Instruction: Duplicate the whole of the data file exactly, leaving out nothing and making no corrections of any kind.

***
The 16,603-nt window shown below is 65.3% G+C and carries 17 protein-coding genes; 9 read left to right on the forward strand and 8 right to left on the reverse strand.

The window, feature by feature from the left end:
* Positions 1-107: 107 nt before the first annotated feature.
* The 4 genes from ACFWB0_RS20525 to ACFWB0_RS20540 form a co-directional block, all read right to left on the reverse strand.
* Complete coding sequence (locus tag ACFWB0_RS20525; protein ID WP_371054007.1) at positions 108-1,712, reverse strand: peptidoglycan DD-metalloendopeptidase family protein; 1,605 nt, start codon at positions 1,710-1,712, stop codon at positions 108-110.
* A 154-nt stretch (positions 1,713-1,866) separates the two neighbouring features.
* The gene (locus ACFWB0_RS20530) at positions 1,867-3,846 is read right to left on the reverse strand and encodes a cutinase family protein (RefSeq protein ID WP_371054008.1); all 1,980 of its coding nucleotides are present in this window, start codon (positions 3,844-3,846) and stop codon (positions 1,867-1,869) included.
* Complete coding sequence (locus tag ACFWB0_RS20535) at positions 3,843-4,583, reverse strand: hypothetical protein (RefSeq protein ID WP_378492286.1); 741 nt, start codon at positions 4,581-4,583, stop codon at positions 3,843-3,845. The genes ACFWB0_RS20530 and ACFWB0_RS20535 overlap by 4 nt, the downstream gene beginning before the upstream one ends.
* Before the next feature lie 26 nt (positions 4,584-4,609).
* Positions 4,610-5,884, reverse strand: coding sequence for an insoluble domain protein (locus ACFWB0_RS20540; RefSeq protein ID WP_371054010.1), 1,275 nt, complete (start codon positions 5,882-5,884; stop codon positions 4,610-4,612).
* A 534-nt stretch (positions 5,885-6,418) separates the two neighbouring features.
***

The 16,603-nt window shown below is 65.3% G+C and carries 17 protein-coding genes; 9 read left to right on the forward strand and 8 right to left on the reverse strand.

The window, feature by feature from the left end:
* Positions 1-107: 107 nt before the first annotated feature.
* The 4 genes from ACFWB0_RS20525 to ACFWB0_RS20540 form a co-directional block, all read right to left on the reverse strand.
* Complete coding sequence (locus tag ACFWB0_RS20525; protein ID WP_371054007.1) at positions 108-1,712, reverse strand: peptidoglycan DD-metalloendopeptidase family protein; 1,605 nt, start codon at positions 1,710-1,712, stop codon at positions 108-110.
* A 154-nt stretch (positions 1,713-1,866) separates the two neighbouring features.
* The gene (locus ACFWB0_RS20530) at positions 1,867-3,846 is read right to left on the reverse strand and encodes a cutinase family protein (RefSeq protein ID WP_371054008.1); all 1,980 of its coding nucleotides are present in this window, start codon (positions 3,844-3,846) and stop codon (positions 1,867-1,869) included.
* Complete coding sequence (locus tag ACFWB0_RS20535) at positions 3,843-4,583, reverse strand: hypothetical protein (RefSeq protein ID WP_378492286.1); 741 nt, start codon at positions 4,581-4,583, stop codon at positions 3,843-3,845. The genes ACFWB0_RS20530 and ACFWB0_RS20535 overlap by 4 nt, the downstream gene beginning before the upstream one ends.
* Before the next feature lie 26 nt (positions 4,584-4,609).
* Positions 4,610-5,884, reverse strand: coding sequence for an insoluble domain protein (locus ACFWB0_RS20540; RefSeq protein ID WP_371054010.1), 1,275 nt, complete (start codon positions 5,882-5,884; stop codon positions 4,610-4,612).
* A 534-nt stretch (positions 5,885-6,418) separates the two neighbouring features.